Pygmalions of Modernity. Golden Age
At the beginning of the 19th century, the academic school of Russian sculpture of small forms was formed. It was represented by a constellation of outstanding artisans. In 1830-1840, the Russian sculpture of small forms increasingly strives for historical concreteness of the image. Peter Karlovich Klodt (1805-1867) and Nikolay Stepanovich Pimenov (1812-1864) demonstrate specificity of the genre in their works.
Statue of A Boy Playing Babki by Nikolai Stepanovich Pimenov, Tretyakov Gallery, Moscow.
Photo by Dmitry Kozakov
Portrait of Peter Karlovich Klodt | Model of Horse Tamers, the first sculptural group on the Anichkov Bridge in St. Petersburg (43x39x23), 1850s, P. K. Klodt, the State Russian Museum, St. Petersburg.
In 1831, in the Salon de Paris, the still unknown young sculptors Antoine-Louis Barye (1795-1875) and Christopher Fratin (1801-1864) presented numerous sculptures depicting animals.
Christopher Fratin, "A Bear in the Bath Having Its Toenails Cut by a Monkey"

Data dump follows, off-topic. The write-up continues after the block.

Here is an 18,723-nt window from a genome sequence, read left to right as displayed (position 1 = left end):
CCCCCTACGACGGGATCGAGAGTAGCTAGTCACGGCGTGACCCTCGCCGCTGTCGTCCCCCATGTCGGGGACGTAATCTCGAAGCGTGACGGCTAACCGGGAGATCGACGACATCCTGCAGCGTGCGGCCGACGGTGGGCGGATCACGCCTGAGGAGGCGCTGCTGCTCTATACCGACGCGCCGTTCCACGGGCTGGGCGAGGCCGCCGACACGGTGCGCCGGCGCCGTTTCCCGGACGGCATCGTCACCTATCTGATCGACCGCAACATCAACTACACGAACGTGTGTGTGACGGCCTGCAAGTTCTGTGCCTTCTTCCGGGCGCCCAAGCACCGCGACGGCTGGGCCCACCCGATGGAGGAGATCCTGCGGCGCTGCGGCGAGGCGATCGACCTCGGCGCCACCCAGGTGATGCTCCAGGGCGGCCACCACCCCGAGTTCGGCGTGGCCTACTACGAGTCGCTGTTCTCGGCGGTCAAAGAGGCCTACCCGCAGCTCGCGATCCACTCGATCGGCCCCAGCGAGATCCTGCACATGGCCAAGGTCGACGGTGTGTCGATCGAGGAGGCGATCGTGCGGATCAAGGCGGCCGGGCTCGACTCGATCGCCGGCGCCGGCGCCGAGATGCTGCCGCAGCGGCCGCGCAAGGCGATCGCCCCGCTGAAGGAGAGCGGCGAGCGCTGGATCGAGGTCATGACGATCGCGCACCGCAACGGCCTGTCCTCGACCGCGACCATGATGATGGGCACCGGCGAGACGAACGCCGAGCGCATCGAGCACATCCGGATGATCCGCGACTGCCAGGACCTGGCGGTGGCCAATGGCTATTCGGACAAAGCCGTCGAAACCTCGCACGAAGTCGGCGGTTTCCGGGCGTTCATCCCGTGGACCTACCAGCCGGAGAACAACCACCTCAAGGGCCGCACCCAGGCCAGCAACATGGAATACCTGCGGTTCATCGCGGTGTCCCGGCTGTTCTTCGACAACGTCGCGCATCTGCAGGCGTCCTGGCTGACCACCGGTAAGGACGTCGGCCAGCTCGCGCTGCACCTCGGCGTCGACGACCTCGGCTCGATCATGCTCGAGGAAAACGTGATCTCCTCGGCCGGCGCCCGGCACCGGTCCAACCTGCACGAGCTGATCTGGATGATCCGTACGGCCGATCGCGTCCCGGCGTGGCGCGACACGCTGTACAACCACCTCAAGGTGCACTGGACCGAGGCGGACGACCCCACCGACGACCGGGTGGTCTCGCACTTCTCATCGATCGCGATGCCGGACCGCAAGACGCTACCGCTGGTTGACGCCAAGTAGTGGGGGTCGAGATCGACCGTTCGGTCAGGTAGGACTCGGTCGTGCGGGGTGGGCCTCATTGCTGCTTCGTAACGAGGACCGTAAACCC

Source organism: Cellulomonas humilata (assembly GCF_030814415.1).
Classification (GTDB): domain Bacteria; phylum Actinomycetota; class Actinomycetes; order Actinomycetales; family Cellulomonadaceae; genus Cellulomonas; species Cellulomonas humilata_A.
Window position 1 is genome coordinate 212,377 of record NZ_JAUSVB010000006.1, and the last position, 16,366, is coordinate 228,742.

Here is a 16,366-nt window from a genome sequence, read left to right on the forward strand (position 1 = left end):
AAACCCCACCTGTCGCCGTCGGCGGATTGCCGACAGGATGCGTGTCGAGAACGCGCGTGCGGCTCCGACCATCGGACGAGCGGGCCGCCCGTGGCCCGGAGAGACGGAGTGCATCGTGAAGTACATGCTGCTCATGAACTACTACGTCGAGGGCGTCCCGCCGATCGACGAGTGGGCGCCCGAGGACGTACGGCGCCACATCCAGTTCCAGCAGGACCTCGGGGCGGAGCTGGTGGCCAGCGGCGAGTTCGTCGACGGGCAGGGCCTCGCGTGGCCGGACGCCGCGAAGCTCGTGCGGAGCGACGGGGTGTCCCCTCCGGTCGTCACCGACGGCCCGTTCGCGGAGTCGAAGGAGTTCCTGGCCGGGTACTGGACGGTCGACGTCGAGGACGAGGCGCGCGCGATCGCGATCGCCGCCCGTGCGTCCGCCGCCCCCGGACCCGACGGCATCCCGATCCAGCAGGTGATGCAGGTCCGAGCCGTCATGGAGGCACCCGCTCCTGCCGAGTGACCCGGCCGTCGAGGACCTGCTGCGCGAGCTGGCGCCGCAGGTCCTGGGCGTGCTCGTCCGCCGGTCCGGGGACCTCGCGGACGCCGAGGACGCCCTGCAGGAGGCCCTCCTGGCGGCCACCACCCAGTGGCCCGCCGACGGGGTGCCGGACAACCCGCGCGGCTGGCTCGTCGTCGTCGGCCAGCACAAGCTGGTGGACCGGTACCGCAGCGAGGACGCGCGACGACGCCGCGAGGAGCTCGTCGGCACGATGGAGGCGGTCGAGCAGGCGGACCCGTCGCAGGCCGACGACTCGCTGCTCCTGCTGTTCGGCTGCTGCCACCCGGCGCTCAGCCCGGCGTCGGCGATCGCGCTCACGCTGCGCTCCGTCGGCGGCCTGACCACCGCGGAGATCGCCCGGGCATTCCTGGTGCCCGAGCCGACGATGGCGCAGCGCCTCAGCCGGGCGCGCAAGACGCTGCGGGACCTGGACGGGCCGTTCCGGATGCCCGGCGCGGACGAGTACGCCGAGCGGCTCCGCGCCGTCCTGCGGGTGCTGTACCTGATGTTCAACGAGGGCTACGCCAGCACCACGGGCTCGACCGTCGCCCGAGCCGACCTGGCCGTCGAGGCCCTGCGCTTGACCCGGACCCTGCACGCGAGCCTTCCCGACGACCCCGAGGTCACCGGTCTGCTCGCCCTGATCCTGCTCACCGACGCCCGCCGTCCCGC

Antoine-Louis Barye, "A Panther Holding a Muntjac".
One of Parisian critics ironically called these sculptors "animalists", unaware that he gave the name to the whole sculptural genre.
"Dogs Hunting a Bear".
Jewelry Sculpture, Lobortas House.
Photo by Vladislav Filin.
In the second half of the 19th century, the general process of the democratization of art was reflected in Russian and Western European sculpture. Classicism, which is now being reborn as a showroom art, is opposed by a realistic movement with its openly expressed social orientation, recognition of everyday life worthy of the artist’s attention, addressing the topic of labor, and problems of social morality. Aimé-Jules Dalou (1838-1902), Emmanuel Frémiet (1824-1910), Charles Valton (1851-1918) in France, Constantin Meunier (1831-1905) in Belgium are vivid representatives of this movement.